A combination of the pandemic-induced work and lifestyle changes, low interest rates and the stamp duty holiday has led to strong activity in the UK property market. But how has this impacted the sector?
The second quarter of 2021 was a strong period for the UK property market. This is particularly evident when comparing the data to 2019 figures. The strong activity has provided a substantial uplift across a number of sectors and a boost to the economy.
In Q2 2021, 500,000 households were entering, progressing or completing the process of moving, according to a report from consultant TwentyCi. The number of households in the home moving journey was up by more than 40% compared to Q2 2019.
Colin Bradshaw, chief customer officer at TwentyCi, comments: “As we know the pandemic has changed the way people live their lives and as a result of this and a generous fiscal policy the property market is booming.
“However, with the stamp duty holiday coming to an end it remains to be seen whether there will be a significant increase in transactions falling through as a direct consequence of missing the incentive of the deadline.”
Rise in property transactions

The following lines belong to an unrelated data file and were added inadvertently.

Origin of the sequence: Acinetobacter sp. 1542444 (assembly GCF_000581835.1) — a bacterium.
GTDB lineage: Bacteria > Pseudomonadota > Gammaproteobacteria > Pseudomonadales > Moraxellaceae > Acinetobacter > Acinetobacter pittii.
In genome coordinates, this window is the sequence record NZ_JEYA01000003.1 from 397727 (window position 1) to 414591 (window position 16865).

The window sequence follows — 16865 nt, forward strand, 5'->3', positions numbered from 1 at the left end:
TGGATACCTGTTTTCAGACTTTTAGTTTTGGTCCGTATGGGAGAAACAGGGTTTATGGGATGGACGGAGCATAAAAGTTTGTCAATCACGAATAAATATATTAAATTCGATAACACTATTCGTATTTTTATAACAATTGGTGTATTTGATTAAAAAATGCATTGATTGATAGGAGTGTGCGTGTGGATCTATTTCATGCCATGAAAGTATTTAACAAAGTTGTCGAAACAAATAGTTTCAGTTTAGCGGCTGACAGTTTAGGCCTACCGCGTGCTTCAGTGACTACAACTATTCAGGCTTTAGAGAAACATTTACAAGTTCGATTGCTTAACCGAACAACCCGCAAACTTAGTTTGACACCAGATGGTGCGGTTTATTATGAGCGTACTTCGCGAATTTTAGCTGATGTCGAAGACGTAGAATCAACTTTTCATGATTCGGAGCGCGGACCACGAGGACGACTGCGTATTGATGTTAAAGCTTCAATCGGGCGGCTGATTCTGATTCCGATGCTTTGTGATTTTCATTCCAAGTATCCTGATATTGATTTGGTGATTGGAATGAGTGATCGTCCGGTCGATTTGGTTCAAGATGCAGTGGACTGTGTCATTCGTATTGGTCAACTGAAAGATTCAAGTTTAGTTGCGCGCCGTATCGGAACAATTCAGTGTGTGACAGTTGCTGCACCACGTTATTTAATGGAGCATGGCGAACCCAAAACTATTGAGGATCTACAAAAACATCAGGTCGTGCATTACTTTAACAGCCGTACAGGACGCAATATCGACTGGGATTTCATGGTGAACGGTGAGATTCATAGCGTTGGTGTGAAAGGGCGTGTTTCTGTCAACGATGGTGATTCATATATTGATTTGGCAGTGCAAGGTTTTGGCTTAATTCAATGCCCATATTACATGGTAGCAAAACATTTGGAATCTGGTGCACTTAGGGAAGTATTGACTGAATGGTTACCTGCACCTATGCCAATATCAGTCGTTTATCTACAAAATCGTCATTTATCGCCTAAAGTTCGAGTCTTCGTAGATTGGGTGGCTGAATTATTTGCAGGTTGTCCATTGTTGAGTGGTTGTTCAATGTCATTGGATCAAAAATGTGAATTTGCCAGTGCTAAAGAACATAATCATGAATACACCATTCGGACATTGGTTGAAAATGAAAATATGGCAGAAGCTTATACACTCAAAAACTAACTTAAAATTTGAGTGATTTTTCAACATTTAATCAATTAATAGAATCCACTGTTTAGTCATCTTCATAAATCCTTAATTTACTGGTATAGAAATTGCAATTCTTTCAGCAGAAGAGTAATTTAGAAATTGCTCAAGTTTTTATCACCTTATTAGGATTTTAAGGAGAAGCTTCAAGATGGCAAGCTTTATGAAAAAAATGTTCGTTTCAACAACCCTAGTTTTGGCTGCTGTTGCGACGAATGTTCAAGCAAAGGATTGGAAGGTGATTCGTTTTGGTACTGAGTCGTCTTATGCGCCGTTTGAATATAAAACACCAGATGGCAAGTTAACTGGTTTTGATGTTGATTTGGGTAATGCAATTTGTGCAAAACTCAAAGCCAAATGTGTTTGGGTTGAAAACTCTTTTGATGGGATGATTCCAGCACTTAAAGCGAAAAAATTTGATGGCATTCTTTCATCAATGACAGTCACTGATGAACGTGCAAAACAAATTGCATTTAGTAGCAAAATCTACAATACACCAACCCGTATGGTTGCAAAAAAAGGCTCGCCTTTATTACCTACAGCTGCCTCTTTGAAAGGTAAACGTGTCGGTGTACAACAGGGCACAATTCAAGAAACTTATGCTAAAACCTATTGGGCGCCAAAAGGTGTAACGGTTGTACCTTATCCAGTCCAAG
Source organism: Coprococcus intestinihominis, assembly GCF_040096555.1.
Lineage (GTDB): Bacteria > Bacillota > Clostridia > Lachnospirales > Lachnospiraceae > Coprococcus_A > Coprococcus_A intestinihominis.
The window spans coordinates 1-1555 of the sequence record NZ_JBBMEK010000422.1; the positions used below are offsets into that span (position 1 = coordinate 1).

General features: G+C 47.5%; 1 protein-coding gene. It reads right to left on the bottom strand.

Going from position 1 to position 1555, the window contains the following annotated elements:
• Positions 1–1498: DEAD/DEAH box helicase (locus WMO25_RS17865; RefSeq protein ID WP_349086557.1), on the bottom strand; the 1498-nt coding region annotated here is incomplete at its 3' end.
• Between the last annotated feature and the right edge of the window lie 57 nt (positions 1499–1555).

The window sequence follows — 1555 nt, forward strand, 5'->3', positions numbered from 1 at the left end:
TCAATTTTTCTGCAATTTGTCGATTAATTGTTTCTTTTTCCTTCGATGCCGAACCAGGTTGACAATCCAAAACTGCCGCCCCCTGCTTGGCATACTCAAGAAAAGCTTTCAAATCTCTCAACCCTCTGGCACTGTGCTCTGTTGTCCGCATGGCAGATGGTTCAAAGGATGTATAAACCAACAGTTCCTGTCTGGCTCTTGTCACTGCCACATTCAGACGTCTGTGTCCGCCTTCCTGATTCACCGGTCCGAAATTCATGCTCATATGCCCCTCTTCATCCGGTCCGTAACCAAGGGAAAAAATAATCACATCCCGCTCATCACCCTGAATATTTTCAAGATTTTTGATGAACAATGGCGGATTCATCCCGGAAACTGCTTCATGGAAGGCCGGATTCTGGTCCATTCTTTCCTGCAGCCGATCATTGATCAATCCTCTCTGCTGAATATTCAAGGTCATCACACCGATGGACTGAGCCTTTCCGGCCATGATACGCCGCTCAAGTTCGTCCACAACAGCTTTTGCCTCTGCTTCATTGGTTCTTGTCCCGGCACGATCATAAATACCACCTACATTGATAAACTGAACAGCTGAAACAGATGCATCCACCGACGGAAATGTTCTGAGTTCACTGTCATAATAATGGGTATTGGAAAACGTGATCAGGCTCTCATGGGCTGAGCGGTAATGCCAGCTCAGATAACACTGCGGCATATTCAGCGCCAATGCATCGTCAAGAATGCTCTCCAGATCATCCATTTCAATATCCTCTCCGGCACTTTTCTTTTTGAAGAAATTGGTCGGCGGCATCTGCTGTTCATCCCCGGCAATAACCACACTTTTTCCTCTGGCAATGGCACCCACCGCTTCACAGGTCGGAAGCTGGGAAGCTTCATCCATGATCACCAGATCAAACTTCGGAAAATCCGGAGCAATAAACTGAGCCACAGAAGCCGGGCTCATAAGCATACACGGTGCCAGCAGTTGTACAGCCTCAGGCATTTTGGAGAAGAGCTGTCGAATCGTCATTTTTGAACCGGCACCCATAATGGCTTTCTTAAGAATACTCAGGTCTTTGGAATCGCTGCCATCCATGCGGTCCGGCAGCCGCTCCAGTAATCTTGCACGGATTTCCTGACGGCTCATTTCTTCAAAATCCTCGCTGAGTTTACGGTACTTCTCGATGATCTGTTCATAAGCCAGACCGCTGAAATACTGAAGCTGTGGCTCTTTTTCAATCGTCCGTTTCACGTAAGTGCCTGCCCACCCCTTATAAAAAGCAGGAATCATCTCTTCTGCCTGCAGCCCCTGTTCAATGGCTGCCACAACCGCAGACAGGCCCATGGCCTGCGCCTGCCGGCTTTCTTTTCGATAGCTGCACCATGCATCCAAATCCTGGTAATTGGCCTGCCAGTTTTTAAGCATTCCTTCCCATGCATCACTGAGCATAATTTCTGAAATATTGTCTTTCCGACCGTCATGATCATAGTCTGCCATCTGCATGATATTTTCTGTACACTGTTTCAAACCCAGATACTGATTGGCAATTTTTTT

Up to the end of June, more than one million properties completed during the stamp duty holiday. In the final week of the full holiday up to the threshold of £500,000, there were 78,000 property completions alone. This is a whopping four times more than the usual weekly volume.
In the coming months, the tapered end to the stamp duty holiday and the lack of housing stock could cause a slow-down in the market. The sector could may to wind down to a pattern seen pre-COVID.
Regional changes in asking prices
Currently, the UK average asking price is now £391,000. This is an impressive 8.3% rise from £361,000 in Q2 2019. Every region saw an increase in asking prices except inner London. Leading the way, Wales and the north-west of England saw year-on-year price increases of 22% and 20% respectively.
With the rise in the volume of sales agreed and no significant increase in properties coming to the market, there has been a lack of available properties. This has been driving up prices as demand exceeds supply. The lack of affordability, particularly in certain areas, is further exacerbated by the lack of housing stock on the market.
This rise in house prices is making it more challenging for some first-time buyers to get on the property ladder. TwentyCi’s data even shows many first-time buyers are getting priced out of the south of England entirely.
On the other hand, the Midlands and north remain much more affordable for buyers and investors, despite recent price rises. These regions have a greater portion of properties at or below £250,000. This could make the area particularly appealing during the tapering end of the stamp duty holiday, which is place until the end of September.